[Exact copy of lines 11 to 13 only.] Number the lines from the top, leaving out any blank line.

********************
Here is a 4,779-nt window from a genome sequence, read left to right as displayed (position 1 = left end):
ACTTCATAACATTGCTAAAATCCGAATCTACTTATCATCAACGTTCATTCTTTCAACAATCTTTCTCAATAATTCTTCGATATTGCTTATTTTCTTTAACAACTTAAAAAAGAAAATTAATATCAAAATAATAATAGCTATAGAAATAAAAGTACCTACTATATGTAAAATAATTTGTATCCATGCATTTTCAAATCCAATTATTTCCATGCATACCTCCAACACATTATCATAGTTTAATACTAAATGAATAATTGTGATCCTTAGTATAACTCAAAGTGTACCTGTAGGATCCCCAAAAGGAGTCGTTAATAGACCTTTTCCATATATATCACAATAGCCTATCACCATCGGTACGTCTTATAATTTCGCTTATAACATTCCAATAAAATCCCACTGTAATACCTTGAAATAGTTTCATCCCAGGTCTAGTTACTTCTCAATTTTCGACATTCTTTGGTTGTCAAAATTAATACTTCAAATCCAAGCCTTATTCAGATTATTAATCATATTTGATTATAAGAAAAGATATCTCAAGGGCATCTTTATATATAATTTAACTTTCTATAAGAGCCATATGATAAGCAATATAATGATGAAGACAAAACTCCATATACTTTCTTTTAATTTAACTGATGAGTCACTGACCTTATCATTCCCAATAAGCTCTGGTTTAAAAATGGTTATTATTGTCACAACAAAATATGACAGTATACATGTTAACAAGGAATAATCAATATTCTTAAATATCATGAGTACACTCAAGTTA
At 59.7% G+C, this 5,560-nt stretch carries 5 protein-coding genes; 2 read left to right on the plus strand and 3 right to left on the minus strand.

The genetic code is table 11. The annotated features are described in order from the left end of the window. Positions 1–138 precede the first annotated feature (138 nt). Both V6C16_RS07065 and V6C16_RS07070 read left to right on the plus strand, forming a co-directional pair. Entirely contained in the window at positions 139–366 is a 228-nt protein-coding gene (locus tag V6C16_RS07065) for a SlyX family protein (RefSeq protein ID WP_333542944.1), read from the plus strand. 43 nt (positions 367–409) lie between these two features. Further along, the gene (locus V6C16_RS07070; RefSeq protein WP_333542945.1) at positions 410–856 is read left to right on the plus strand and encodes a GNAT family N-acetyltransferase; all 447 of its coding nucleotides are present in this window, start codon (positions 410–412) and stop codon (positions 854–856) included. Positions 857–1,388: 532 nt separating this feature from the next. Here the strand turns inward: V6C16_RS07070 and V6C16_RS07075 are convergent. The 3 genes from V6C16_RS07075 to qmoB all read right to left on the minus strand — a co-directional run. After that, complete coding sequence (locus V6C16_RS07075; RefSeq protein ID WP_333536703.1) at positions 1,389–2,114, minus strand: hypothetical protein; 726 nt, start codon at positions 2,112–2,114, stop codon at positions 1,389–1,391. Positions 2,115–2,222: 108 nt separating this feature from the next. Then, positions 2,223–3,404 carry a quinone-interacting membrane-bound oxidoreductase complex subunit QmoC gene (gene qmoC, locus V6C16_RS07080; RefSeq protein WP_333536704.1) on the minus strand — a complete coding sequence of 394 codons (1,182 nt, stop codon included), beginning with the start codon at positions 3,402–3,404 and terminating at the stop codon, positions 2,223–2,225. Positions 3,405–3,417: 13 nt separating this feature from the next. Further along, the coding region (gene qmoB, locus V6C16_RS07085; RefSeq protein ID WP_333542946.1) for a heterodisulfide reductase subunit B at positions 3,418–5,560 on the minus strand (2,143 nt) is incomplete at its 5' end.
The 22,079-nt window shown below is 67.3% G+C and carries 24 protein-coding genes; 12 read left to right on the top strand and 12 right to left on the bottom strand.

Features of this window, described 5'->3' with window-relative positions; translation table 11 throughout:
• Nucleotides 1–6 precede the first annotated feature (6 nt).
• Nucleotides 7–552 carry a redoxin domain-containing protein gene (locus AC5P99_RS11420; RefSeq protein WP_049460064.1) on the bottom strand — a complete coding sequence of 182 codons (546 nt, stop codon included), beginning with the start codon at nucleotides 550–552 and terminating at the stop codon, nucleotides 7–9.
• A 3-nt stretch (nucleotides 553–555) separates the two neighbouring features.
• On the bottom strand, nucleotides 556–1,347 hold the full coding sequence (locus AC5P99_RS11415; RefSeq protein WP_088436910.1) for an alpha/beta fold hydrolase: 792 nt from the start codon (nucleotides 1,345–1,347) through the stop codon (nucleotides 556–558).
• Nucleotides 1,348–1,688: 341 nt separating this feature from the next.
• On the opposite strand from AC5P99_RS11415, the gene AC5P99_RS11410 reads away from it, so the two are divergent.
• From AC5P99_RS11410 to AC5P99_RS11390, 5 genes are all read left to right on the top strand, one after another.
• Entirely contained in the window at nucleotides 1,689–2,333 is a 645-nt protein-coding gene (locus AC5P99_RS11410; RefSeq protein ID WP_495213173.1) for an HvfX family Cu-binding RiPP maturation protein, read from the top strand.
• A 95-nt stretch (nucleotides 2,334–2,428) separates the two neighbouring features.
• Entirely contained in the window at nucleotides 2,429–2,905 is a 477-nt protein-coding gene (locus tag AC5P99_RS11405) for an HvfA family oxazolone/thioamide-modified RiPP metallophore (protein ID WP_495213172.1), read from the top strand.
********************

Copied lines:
• Nucleotides 1,348–1,688: 341 nt separating this feature from the next.
• On the opposite strand from AC5P99_RS11415, the gene AC5P99_RS11410 reads away from it, so the two are divergent.
• From AC5P99_RS11410 to AC5P99_RS11390, 5 genes are all read left to right on the top strand, one after another.